Interview with Alexander McNabb, author of Beirut

Publisher: Alexander McNabb

Publish Date: September 26, 2012

Order From:  Amazon / Barnes & Noble

Synopsis: Michel Freij is poised to become the next president of Lebanon. The billionaire businessman’s calls for a new, strong regional role for the country take on a sinister note when European intelligence reveals Freij has bought two ageing Soviet nuclear warheads from a German arms dealer.

Maverick British intelligence officer Gerald Lynch has to find the warheads, believed to be on board super-yacht the Arabian Princess, before they can reach Lebanon. Joined by Nathalie Durand, the leader of a French online intelligence team, Lynch is pitched into a deadly clash with Freij and his violent militia as he pursues the Arabian Princess across the Mediterranean.

Beirut – An Explosive Thriller sweeps through Lebanon, Hamburg, Prague, Malta, Albania and the Greek Islands on its journey to a devastating climax.

Author Bio: Alexander McNabb has been working in, living in and travelling around the Middle East for over 25 years. Formerly a journalist, editor and magazine publisher, today he spends his time advising companies on their communications strategies, with a particular focus on digital and online communications.

Alexander is a frequent conference speaker, chair and moderator, particularly on issues around online and digital communications. He co-hosts a weekly radio show and is a frequent commentator on developments in the technology and online spheres. When he’s not writing books, he’s posting half-thoughts and snippets on his blog, Fake Plastic Souks, which he started in 2007 during the Arab Media Forum. The title refers to the ‘new’ souks of Dubai, so much more convenient and classy than the real ones.

Alexander’s first attempt at writing a book was in 2002, when he sat down to write high-tech comedy thriller Space. Although Space was to land on the ‘Editor’s Desk’ at Harper Collins peer review website Authonomy in October 2007, the book was not seen as a commercial proposition by literary agents and publishers, many of whom took the trouble to point out that humour doesn’t sell. Alexander rolled up his sleeves and wrote the critically acclaimed novel Olives – A Violent Romance, a serious work that explores the attitudes, perceptions and conflicts of the Middle East, exposing a European sensibility to the strange and multi-layered world of life on the borders of Palestine.

This was followed by Beirut – An Explosive Thriller, which launches in the UAE in December 2012.  He is currently working on a third Middle East based novel, Shemlan – A Deadly Tragedy. Although the three ‘Levant Cycle’ books are by no means a trilogy, they follow a roughly contiguous timeline and share many of the same characters.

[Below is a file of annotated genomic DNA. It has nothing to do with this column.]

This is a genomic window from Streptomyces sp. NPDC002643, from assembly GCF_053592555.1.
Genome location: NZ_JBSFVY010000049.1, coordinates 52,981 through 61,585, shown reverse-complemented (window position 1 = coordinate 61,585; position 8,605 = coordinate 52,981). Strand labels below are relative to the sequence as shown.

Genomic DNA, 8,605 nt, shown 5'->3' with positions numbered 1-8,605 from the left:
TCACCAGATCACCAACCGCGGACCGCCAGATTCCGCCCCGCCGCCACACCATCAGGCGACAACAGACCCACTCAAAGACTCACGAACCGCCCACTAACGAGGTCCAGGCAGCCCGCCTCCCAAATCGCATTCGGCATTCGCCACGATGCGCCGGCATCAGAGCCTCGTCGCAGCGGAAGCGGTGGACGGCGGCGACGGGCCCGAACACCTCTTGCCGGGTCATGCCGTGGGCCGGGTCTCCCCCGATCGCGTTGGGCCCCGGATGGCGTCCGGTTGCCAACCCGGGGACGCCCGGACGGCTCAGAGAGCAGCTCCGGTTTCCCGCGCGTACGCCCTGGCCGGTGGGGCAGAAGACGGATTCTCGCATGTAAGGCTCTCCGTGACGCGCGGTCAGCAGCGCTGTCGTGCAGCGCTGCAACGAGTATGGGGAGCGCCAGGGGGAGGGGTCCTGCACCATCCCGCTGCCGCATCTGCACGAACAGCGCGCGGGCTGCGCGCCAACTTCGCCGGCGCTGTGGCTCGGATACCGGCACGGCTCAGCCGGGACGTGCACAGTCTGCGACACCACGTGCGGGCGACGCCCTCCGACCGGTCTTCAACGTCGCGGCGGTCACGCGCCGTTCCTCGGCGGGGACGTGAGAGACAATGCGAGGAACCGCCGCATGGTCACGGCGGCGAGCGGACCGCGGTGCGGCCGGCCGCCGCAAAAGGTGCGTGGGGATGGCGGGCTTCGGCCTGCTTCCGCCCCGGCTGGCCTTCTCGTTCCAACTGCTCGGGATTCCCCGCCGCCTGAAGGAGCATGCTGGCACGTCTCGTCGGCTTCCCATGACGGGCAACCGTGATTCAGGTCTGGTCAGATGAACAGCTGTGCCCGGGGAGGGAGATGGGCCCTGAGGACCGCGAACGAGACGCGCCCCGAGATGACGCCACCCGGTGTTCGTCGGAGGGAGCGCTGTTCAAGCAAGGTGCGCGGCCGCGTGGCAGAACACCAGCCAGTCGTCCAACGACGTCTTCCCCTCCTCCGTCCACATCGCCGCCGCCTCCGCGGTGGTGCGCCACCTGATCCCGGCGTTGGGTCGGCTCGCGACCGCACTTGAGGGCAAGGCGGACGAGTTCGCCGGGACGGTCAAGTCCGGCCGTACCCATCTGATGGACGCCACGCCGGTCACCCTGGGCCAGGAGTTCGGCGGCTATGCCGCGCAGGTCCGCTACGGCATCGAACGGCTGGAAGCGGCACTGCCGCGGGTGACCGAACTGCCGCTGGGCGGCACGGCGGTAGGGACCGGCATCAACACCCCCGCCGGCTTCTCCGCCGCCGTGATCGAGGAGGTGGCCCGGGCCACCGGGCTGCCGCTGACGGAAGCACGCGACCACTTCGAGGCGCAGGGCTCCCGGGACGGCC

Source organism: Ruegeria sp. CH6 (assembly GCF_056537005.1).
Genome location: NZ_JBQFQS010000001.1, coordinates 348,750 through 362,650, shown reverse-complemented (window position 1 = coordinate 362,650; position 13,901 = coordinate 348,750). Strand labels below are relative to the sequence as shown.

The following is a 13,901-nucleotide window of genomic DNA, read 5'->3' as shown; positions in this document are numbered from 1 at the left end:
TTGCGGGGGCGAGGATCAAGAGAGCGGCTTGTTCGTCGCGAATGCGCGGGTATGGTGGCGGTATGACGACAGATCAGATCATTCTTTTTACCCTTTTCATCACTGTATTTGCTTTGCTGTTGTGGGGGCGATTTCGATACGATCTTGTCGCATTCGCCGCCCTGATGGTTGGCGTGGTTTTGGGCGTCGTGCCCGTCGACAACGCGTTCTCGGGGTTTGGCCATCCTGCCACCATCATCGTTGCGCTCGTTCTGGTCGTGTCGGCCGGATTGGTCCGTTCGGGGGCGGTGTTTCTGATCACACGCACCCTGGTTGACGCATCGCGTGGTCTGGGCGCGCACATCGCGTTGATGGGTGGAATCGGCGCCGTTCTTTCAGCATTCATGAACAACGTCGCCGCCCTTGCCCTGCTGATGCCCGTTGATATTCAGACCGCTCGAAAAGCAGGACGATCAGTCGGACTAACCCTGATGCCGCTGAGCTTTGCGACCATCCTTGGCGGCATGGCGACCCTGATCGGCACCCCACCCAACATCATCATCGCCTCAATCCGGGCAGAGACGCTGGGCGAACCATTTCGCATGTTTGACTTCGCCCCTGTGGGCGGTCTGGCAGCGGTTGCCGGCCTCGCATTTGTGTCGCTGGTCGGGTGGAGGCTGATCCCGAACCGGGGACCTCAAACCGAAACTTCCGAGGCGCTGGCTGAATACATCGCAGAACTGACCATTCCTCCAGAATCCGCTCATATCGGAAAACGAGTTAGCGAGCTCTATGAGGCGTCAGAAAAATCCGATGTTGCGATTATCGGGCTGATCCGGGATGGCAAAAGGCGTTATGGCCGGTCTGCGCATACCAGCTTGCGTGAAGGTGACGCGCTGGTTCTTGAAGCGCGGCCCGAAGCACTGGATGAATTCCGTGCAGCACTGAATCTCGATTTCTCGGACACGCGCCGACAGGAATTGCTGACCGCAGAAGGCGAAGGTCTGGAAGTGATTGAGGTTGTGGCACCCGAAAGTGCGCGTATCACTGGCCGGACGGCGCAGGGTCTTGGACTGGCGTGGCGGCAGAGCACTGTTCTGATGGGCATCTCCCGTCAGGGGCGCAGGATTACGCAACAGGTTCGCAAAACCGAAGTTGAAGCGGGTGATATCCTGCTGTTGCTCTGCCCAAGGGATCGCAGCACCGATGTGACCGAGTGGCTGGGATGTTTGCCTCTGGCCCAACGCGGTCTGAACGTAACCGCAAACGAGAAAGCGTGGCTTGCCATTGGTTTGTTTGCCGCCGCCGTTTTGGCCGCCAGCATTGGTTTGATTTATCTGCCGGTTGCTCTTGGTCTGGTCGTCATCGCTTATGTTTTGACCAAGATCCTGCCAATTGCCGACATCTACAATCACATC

Author Interview: Q. Please tell us about your current release.

Beirut – An Explosive Thriller is a testosterone-soaked international spy thriller packed with nuclear warheads, luxury yachts, murderous baddies and sexy babes. It’s about the future president of Lebanon smuggling two nuclear warheads bought from a hooky German arms dealer across Europe. Hot on their heels is maverick spy Gerald Lynch, the thorn in the side of British secret intelligence and their man in Lebanon.

The Huffington Post called it ‘too close for comfort’ and a ‘must read’ and I’m minded to agree with ‘em.

Q. How did you come up with the idea for your book?

An agent in the UK rejected my first book, Olives – A Violent Romance after a ‘full read’ saying it wasn’t  dramatic enough. So I thought, “right, mate. You want dramatic?” and set to with glee.  It started with a dream about a man being picked up by a hooker and a short scene I’d written about a boy with aptitude for electronics disassembling an Israeli drone the men in his Lebanese village had shot down. It sort of got out of hand after that.

Q. Can you tell us about the journey that led you to write your book?

How long have you got? I first started writing in 2002 after I gave up smoking. My first book was a spoof of international spy thrillers called Space, which had a lot of smoking scenes in it. I refused to tell anyone about my nasty writing habit, plugging away in solitude and picking up a remarkable 100-odd rejections until 2007 when I discovered Harper Collins’ Authonomy, a peer-review site for writers to get their books in front of a Harper editor. Any writer will tell you how hard that is for an un-agented author. Space got to the top of the pile but that’s as far as it went.